We reject Countrywide’s contention that the fraud claim should have been dismissed for failure to plead a causal link between Countrywide’s alleged conduct and MBIA’s damages. To demonstrate fraud, a plaintiff must show, inter alia, that a defendant’s misrepresentations were the direct and proximate cause of the claimed losses (Laub v Faessel, 297 AD2d 28, 30 ). “A fraudulent misrepresentation is a legal cause of a pecuniary loss resulting from action or inaction in reliance upon it if, but only if, the loss might reasonably be expected to result from the reliance” (Stutman v Chemical Bank, 95 NY2d 24, 30 , quoting Restatement [Second] of Torts § 548A).
The amended complaint alleges that (i) Countrywide knowingly lent to borrowers who could not afford to repay their loans, who committed fraud in loan applications, or who otherwise did not satisfy the basic risk criteria for prudent and responsible lending that Countrywide claimed to use; (ii) Countrywide falsely represented to MBIA that the loans were made in strict compliance with its underwriting standards and guidelines, and made numerous other misrepresentations about the quality of the loans; (iii) the number of delinquencies and defaults was extremely high because the loans materially failed to comply with Countrywide’s underwriting guidelines; (iv) a review conducted by MBIA revealed that 91% of the defaulted or delinquent loans showed material discrepancies from underwriting guidelines; and (v) as a result of the defaults, MBIA has been forced to make billions of dollars in claims payments on the insurance agreements.
These allegations are sufficient to show loss causation since it was foreseeable that MBIA would suffer losses as a result of relying on Countrywide’s alleged misrepresentations about the mortgage loans (see Silver Oak Capital L.L.C. v UBS AG, 82 AD3d 666, 667  [loss causation sufficiently alleged “since it was foreseeable that (the plaintiffs) would sustain a [*7]pecuniary loss as a result of relying on (the defendant’s) alleged misrepresentations”]; Teamsters Local 445 Frgt. Div. Pension Fund v Bombardier, Inc., 2005 US Dist LEXIS 19506, *57-58 [SD NY 2005]; see also Hotaling v Leach & Co., 247 NY 84, 93  [“The loss sustained is directly traceable to the original misrepresentation of the character of the investment the plaintiff was induced to make”]). It cannot be said, on this pre-answer motion to dismiss, that MBIA’s losses were caused, as a matter of law, by the 2007 housing and credit crisis (see In re Countrywide Fin. Corp. Sec. Litig., 588 F Supp 2d 1132, 1174 [CD Cal 2008] [it is the job of the fact-finder to determine which losses were proximately caused by misrepresentations and which are due to extrinsic forces]).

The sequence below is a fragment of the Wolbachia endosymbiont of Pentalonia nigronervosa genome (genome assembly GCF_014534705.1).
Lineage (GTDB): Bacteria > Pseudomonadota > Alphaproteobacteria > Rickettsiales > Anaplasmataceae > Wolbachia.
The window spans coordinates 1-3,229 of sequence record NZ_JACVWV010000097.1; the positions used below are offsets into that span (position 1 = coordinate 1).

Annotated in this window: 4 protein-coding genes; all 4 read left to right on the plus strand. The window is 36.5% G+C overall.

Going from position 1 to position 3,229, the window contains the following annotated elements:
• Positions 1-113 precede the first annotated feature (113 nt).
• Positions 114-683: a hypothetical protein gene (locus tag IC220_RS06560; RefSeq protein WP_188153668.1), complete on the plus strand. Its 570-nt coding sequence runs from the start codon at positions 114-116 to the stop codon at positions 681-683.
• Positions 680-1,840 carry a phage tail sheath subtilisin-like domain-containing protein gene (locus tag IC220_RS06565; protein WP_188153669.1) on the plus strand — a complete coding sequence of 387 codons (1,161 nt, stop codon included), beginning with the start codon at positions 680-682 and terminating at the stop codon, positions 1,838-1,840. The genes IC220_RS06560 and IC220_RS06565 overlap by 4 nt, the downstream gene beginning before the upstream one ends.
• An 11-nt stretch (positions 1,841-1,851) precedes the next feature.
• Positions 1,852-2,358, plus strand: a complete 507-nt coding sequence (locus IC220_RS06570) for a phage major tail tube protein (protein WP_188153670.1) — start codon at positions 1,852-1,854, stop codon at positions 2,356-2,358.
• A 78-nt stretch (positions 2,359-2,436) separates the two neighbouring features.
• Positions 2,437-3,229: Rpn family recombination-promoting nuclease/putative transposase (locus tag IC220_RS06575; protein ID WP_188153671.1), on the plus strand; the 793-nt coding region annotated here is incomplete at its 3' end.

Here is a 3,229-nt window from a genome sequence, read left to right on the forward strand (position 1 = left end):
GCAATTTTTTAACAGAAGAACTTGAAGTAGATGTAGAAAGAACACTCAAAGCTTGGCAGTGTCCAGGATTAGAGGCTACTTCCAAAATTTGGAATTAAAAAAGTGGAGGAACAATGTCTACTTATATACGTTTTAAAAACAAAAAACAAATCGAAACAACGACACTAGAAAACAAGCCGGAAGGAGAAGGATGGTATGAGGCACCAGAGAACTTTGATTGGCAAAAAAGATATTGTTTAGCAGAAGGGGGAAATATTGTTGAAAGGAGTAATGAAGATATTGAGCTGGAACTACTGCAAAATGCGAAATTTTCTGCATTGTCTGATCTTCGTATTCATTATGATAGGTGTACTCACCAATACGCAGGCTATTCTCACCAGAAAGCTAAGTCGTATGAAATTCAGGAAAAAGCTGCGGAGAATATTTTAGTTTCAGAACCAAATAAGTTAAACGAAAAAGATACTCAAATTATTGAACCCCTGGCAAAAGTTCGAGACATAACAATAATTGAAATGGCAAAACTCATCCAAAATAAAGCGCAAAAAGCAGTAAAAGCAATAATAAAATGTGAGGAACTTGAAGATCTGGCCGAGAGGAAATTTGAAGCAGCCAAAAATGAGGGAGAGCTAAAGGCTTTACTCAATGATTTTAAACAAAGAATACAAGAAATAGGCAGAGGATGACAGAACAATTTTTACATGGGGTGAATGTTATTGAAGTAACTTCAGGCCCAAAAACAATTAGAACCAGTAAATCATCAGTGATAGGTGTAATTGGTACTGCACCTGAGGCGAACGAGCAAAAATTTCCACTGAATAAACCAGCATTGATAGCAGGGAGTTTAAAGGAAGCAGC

The motion court properly dismissed the negligent misrepresentation cause of action. A claim for negligent misrepresentation requires a showing of a special relationship of trust or confidence between the parties which creates a duty for one party to impart correct information to another (OP Solutions, Inc. v Crowell & Moring, LLP, 72 AD3d 622, 622 ; Hudson Riv. Club v Consolidated Edison Co. Of N.Y., 275 AD2d 218, 220 ). Generally, a special relationship does not arise out of an ordinary arm’s length business transaction between two parties (Aerolineas Galapagos, S.A. v Sundowner Alexandria, LLC, 74 AD3d 652, 653 ; ESE Funding SPC Ltd. v Morgan Stanley, 68 AD3d 676, 677 ).
The allegations in the amended complaint are insufficient to show that MBIA and Countrywide shared the type of business relationship that would give rise to a duty on the part of Countrywide to impart correct information. The transactions in question were conducted by two sophisticated commercial entities: MBIA, a long-established insurance company experienced in writing financial guarantee policies, and Countrywide, then an industry leader in the residential mortgage industry. MBIA’s claim of a long-standing relationship between the parties is belied by the allegations in the amended complaint that MBIA insured only two Countrywide securitizations in a short period prior to the transactions in question. MBIA and Countrywide’s limited prior dealings do not elevate this arm’s length transaction into a relationship of trust or confidence.